It’s said that human beings use only ten percent of their brains. Not by scientists mind you, but it is said. Nevertheless, ten percent might just be the ideal brain efficiency to get the most out Luc Besson’s action thriller Lucy.
The film’s premise derives from this very urban legend: when Scarlett Johansson’s character Lucy is forced into a delivery job she doesn’t want, she finds herself unwillingly promoted to drug mule for a new type of high. Using her abdomen as a holdall, she prepares herself to transport the bag of powder, but before she can so much as hand over her boarding pass, the bag has split and Lucy is on the path to complete brain efficiency.
The premise of a person reaching their complete mental capacity has been used before, most recently in 2011’s Limitless, but the film starts strong, as Johansson begins to play out a stylised bourne identity, with plenty identity of its own. Sadly, as Lucy’s journey to omnipotence continues, the concept gels increasingly poorly with the film’s serious tone.
Johansson herself has proven time and time again to be one of the most exciting actors in Hollywood, starring in the jaw dropping Under the Skin and the beautiful Her in the last 12 months alone. But despite an incredibly emotionally engaging performance in the film’s first act, she is quickly relegated to a one note, robot-like performance for the film’s remainder.
Supporting cast members fare little better: Morgan Freeman plays Morgan Freeman as a calm, emotionally sensitive scientist with almost nothing to do, while Amr Waked is cast as an FBI agent and sort-of love interest, but has little screen time and makes no lasting impression. Oldboy’s Min-sik Choi is a highlight, proving he still bristles with the same intensity and menace of his previous work, maintaining high levels of threat throughout the film despite his foe’s inordinate power.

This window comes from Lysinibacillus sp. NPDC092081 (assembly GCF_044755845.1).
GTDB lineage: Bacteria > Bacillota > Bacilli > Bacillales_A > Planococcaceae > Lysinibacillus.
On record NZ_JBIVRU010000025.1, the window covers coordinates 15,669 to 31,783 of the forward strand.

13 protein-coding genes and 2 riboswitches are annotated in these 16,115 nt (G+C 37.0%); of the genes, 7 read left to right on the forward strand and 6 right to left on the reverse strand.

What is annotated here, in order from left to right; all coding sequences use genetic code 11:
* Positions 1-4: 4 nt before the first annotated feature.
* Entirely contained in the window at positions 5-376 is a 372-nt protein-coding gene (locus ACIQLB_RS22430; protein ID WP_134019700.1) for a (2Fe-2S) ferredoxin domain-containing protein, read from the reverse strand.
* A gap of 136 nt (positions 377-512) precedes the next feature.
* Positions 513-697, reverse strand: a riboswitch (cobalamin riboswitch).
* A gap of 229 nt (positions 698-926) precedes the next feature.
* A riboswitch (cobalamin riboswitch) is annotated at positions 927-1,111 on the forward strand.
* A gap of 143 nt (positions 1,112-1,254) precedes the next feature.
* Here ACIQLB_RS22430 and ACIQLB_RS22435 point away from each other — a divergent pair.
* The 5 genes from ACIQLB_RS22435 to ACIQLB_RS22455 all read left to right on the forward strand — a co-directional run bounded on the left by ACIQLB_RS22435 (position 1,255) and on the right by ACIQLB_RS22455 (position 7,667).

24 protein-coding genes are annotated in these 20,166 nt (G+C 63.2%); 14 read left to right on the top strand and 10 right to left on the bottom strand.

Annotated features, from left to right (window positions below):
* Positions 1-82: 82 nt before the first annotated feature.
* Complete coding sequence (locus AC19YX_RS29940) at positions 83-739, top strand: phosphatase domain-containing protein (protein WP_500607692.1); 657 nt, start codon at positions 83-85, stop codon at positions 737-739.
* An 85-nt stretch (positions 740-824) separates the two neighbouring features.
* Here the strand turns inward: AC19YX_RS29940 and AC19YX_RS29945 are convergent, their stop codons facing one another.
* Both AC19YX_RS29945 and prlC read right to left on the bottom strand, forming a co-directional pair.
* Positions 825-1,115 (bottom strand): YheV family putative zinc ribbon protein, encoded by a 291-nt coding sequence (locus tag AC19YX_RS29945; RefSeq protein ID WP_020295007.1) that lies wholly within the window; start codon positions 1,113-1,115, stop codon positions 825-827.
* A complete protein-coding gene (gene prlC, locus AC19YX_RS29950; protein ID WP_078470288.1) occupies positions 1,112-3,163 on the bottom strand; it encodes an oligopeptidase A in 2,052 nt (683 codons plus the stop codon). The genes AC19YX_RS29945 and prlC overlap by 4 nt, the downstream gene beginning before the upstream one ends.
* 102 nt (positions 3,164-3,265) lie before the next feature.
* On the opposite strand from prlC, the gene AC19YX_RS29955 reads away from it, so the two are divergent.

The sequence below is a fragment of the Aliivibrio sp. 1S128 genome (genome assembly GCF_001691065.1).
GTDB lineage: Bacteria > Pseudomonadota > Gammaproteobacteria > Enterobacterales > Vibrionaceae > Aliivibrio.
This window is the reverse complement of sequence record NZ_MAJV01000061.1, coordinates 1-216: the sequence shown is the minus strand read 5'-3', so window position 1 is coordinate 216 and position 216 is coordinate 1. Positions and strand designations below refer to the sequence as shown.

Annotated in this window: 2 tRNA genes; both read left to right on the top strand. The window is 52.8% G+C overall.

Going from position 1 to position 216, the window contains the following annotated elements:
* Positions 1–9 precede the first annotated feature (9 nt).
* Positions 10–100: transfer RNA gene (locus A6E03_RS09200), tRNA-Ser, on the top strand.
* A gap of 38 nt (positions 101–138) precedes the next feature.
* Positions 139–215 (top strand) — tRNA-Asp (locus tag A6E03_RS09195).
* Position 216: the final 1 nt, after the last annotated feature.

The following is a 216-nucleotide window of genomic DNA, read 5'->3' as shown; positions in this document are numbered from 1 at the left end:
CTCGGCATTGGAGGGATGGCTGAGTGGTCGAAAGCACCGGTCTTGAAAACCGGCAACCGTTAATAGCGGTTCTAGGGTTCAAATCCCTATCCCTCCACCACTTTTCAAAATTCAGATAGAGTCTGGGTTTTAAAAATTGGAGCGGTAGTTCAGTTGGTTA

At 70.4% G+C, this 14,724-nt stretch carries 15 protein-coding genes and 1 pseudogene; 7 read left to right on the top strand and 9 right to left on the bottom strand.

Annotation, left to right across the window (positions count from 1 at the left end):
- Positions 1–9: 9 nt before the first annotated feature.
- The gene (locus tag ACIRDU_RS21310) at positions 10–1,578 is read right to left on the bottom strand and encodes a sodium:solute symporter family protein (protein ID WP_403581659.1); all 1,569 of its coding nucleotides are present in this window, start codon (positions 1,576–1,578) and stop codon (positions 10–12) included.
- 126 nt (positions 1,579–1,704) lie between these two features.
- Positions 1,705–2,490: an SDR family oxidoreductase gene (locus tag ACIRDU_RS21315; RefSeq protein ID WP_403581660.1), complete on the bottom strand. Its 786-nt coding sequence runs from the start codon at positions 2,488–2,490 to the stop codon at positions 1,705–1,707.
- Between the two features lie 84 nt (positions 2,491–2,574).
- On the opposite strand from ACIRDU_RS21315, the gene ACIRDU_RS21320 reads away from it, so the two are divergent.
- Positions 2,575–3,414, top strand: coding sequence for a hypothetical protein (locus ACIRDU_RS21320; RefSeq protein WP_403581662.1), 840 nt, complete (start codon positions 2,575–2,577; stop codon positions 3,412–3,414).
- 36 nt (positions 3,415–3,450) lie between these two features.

The film’s saving grace is the style it has by the bucket load, with a brand of cinematography that’s rarely subtle, but is consistently impactful. Visual elements are uneven and occasionally hit and miss, but, more often than not, both CGI and practical effects are stunning.
Lucy was never likely to be a classic, but with a strong cast, an interesting visual style, and a director with sci fi pedigree, it seemed set to be a thoughtful action thriller of substance. Unfortunately the film disappoints on multiple fronts and never quite gets past its own daft premise, which is only accentuated by the film’s preposterous final act.
Joe Manners Lewis
Lucy is released nationwide on 22nd August 2014.
Watch the trailer for Lucy here: